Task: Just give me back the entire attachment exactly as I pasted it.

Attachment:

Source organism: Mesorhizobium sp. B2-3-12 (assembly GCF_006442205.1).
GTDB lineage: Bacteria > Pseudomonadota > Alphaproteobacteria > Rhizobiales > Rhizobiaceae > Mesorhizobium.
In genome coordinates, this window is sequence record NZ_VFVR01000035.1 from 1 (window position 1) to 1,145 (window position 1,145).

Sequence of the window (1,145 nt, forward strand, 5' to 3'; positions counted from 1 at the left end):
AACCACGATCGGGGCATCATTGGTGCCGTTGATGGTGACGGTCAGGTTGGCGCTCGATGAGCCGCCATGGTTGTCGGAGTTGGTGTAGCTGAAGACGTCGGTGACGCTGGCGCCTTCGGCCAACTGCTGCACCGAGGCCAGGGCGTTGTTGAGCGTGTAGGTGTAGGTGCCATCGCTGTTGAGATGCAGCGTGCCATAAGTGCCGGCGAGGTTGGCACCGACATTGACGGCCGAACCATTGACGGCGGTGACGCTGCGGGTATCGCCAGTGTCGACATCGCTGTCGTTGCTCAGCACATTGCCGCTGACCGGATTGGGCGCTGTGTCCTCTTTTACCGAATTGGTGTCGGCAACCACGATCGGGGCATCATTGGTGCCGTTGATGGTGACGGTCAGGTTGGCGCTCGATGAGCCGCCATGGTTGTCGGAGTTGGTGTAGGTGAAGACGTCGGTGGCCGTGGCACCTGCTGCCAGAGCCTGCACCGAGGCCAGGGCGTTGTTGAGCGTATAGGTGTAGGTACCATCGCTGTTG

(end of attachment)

Source organism: Mesorhizobium sp. B2-3-12 (assembly GCF_006442205.1).
GTDB lineage: Bacteria > Pseudomonadota > Alphaproteobacteria > Rhizobiales > Rhizobiaceae > Mesorhizobium.
In genome coordinates, this window is sequence record NZ_VFVR01000035.1 from 1 (window position 1) to 1,145 (window position 1,145).

Sequence of the window (1,145 nt, forward strand, 5' to 3'; positions counted from 1 at the left end):
AACCACGATCGGGGCATCATTGGTGCCGTTGATGGTGACGGTCAGGTTGGCGCTCGATGAGCCGCCATGGTTGTCGGAGTTGGTGTAGCTGAAGACGTCGGTGACGCTGGCGCCTTCGGCCAACTGCTGCACCGAGGCCAGGGCGTTGTTGAGCGTGTAGGTGTAGGTGCCATCGCTGTTGAGATGCAGCGTGCCATAAGTGCCGGCGAGGTTGGCACCGACATTGACGGCCGAACCATTGACGGCGGTGACGCTGCGGGTATCGCCAGTGTCGACATCGCTGTCGTTGCTCAGCACATTGCCGCTGACCGGATTGGGCGCTGTGTCCTCTTTTACCGAATTGGTGTCGGCAACCACGATCGGGGCATCATTGGTGCCGTTGATGGTGACGGTCAGGTTGGCGCTCGATGAGCCGCCATGGTTGTCGGAGTTGGTGTAGGTGAAGACGTCGGTGGCCGTGGCACCTGCTGCCAGAGCCTGCACCGAGGCCAGGGCGTTGTTGAGCGTATAGGTGTAGGTACCATCGCTGTTG